Researchers at Rockefeller University and their collaborators are working on a smarter antibiotic. And in research to be published October 5 in Nature Biotechnology, the team describes a 'programmable' antibiotic technique that selectively targets the bad bugs, particularly those harboring antibiotic resistance genes, while leaving other, more innocent microbes alone.
"In experiments, we succeeded in instructing a bacterial enzyme, known as Cas9, to target a particular DNA sequence and cut it up," says lead researcher Luciano Marraffini, head of the Laboratory of Bacteriology. "This selective approach leaves the healthy microbial community intact, and our experiments suggest that by doing so you can keep resistance in check and so prevent certain types of secondary infections, eliminating two serious hazards associated with treatment by classical antibiotics."
The new approach could, for instance, reduce the risk of C. diff, a severe infection of the colon, caused by the Clostridium difficile bacterium, that is associated with prolonged courses of harsh antibiotics and is a growing public health concern.
The Cas9 enzyme is part of a defense system that bacteria use to protect themselves against viruses. The team coopted this bacterial version of an immune system, known as a CRISPR (clustered regularly interspaced short palindromic repeats) system and turned it against some of the microbes. CRISPR systems contain unique genetic sequences called spacers that correspond to sequences in viruses. CRISPR-associated enzymes, including Cas9, use these spacer sequences as guides to identify and destroy viral invaders.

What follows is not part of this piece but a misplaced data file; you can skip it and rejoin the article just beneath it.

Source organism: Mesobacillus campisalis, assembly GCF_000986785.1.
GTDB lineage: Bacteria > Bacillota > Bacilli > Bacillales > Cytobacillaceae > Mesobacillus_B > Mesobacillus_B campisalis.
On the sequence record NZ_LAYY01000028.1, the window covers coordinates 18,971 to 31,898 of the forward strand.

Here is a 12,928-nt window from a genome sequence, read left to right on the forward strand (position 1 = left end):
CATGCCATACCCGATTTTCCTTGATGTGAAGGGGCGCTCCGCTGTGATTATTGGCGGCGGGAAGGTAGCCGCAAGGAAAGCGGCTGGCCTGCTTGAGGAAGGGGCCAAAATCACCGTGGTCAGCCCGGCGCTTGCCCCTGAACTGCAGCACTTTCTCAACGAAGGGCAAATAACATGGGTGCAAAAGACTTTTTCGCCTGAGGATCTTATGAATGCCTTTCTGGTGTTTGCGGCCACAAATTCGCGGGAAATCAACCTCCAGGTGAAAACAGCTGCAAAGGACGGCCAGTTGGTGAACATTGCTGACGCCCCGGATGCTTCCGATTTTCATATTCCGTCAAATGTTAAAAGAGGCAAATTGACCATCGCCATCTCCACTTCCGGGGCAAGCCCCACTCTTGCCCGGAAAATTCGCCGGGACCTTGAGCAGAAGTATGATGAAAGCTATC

The researchers were able to direct Cas9 at targets of their choosing by engineering spacer sequences to match bacterial genes then inserting these sequences into a cell along with the Cas9 gene. The cell's own machinery then turns on the system. Depending on the location of the target in a bacterial cell, Cas9 may kill the cell or it may eradicate the target gene. In some cases, a treatment may prevent a cell from acquiring resistance, they found.
"We previously showed that if Cas9 is programmed with a target from a bacterial genome, it will kill the bacteria. Building on that work, we selected guide sequences that enabled us to selectively kill a particular strain of microbe from within a mixed population," says first author David Bikard, a former Rockefeller postdoc who is now at the Pasteur Institute in Paris.